The warm surface water anomaly dubbed the “Blob” that has fascinated scientists and many Canadians for two years has all but disappeared from surface satellite maps. But is it gone for good?
“It’s not dead yet. There may still be a lot of heat down there—deep down—below the view from the satellites,” says Richard Dewey, Ocean Networks Canada’s Associate Director, Science Services.
A series of cold winter storms cutting across the Gulf of Alaska since November has effectively wiped out the surface signature on the surface of the ocean, reports Dewey in his “Blob Blog.”
These are the same storms that were absent in 2013 and allowed the Blob to develop. This huge body of water in the northeast Pacific did not cool down as it normally does each winter and remained significantly warmer than average—up to 3 degrees Celsius.
Scientists come together to tackle the Blob
In January 2016, Dewey provided an overview of the Blob at the second Pacific Anomalies Workshop Two hosted by the Pacific Association of Networked Ocean Observing Systems. The two-day event in Seattle, Washington, brought together over 180 scientists from Alaska to California to discuss all aspects of the anomaly. Meteorologists, climatologist, biologists and oceanographers: they shared local observations, reports and theories. And while not always agreeing, they were all fascinated by the data and how it might inform the future.
- Presentations from the Pacific Anomalies Workshop Two, Day 1
Where did the Blob come from?
The accepted working theory is that the Aleutian Low pressure system, which regionally drives weather, was small and weak in 2013, resulting in reduced storms, and thus, ocean cooling. One idea as to why this occurred points to the Arctic, which is undergoing rapid climate change.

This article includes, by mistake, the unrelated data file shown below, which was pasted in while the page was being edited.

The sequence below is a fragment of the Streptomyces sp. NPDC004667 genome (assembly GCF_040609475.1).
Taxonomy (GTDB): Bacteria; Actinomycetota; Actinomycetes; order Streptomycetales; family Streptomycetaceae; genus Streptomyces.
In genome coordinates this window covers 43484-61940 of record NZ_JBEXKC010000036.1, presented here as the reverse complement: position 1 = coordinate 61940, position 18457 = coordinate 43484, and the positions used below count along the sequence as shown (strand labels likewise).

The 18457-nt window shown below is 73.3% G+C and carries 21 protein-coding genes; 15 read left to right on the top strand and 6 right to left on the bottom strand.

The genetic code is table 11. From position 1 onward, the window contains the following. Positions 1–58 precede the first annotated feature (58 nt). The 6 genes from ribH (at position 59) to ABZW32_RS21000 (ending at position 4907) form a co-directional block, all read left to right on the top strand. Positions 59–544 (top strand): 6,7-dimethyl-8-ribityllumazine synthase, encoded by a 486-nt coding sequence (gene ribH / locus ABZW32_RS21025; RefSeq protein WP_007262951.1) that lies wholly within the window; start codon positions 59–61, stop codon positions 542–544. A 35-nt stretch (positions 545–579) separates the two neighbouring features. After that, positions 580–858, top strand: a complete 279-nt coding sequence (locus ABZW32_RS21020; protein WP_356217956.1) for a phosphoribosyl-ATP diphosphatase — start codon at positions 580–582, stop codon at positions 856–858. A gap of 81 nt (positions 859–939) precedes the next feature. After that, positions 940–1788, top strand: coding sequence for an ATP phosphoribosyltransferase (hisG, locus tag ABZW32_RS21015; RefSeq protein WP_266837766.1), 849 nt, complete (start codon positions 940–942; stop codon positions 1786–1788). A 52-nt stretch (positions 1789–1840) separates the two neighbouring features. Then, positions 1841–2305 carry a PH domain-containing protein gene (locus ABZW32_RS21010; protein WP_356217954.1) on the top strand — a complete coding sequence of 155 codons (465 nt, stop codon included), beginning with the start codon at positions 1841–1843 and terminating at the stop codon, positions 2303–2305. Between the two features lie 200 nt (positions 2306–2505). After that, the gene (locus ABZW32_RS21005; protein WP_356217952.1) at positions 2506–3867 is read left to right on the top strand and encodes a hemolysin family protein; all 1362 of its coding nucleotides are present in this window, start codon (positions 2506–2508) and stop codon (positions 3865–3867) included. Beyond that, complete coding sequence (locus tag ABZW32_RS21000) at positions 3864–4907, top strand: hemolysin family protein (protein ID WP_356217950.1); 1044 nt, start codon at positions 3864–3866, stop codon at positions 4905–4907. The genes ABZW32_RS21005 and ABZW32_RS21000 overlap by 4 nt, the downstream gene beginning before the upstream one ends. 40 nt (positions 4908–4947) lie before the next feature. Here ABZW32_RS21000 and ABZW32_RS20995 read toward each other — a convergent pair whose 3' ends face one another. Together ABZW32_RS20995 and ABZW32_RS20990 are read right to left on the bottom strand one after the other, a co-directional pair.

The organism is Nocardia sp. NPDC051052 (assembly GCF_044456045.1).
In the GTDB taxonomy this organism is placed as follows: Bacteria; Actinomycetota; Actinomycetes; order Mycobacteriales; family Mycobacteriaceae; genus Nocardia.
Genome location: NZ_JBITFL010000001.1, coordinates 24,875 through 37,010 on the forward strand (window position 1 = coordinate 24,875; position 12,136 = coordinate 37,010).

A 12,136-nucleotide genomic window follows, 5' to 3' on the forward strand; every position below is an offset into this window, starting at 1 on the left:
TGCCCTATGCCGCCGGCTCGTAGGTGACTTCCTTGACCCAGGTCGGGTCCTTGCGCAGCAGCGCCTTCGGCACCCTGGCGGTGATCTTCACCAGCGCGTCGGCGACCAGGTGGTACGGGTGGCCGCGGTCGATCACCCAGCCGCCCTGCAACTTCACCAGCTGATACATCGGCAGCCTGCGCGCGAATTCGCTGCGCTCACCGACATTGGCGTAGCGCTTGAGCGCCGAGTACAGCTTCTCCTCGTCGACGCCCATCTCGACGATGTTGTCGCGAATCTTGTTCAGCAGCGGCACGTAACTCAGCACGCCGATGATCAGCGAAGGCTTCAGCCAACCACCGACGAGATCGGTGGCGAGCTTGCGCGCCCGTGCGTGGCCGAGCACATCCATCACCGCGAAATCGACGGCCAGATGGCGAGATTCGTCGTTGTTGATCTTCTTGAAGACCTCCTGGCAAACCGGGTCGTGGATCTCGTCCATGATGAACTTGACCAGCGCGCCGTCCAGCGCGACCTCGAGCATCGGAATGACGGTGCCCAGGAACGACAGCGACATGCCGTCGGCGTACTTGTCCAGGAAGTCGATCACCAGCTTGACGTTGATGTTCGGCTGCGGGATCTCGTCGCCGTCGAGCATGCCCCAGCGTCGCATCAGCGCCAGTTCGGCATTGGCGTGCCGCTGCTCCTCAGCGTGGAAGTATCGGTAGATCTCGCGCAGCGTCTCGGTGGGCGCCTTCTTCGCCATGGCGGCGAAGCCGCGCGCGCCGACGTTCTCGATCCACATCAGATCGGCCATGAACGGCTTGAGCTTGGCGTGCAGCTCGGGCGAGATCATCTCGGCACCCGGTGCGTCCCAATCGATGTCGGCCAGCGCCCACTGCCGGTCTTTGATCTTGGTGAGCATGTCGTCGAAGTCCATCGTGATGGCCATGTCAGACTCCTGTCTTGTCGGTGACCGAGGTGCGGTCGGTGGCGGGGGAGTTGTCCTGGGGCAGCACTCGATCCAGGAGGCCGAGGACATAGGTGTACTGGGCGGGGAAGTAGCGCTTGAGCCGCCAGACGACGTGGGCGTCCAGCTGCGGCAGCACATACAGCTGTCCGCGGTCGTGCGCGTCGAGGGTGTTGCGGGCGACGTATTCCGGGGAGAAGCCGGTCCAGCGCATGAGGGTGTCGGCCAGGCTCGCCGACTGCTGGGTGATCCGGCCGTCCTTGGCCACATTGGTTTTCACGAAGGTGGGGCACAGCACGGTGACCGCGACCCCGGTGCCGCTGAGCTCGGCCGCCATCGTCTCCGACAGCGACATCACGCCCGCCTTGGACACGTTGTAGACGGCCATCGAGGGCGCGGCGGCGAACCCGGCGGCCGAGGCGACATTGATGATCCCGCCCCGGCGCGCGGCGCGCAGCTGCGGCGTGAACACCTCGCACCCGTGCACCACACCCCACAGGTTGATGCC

In the fall of 2012, a season or two before the Blob showed up, the Arctic Ocean recorded its lowest summer sea-ice extent on record, allowing a significant amount of heat to be released by this open water, which weakened the polar vortex and changed the shape and position of the jet stream, so much so that fewer storms occurred in the northeast Pacific.
When the abnormally warm patch of water first appeared in early 2014, scientists also observed disrupted weather patterns that brought warmer than normal weather to British Columbia. There were droughts in California, warm wet winters in Alaska, and record cold winters to the northeast, all consistent features associated with a shifted and meandering jet stream.
The reduced storm activity also resulted in a reduction in mixing of deep ocean waters with surface waters that reduced the nutrient supply to the surface waters. Cold-water species such as salmon and herring were impacted, and warm water species migrated to the Blob.
While the Blob formed in late 2013, the recent El Niño formed in May 2015 and now dominates sea surface temperature images along the equator. Forecasts suggest this El Niño will fade by the summer of 2016, while the heat below the surface in the northeast Pacific—and what remains of the Blob—may take longer to dissipate.
If it’s just out of sight, when will it return?
We’ll have to wait and see if the surface expression of the Blob returns this spring, as it did in 2015. Some people are now asking: are the last two Blob years a result of climate change?
“It could be an indication of what climate change will look like, with large-scale shifts in weather patterns and long-lasting variations in the ocean and marine ecosystems,” said Dewey, pointing out that the Blob was not anticipated by climatologists because most long-forecast and climate models are relatively conservative.
Reinforcing the importance of the ocean to global climate change
This month, scientists will be traversing along Ocean Line-P in the northeast Pacific to Ocean Station Papa, approximately 800 miles off the coast. Fisheries and Oceans Canada conducts this oceanographic observation program, now in its 60th year, to support ocean circulation and climatology studies.
The Line-P expedition will bring back deep-sea data that, when added to Ocean Networks Canada’s undersea data, may well shed new light on the status of the Blob.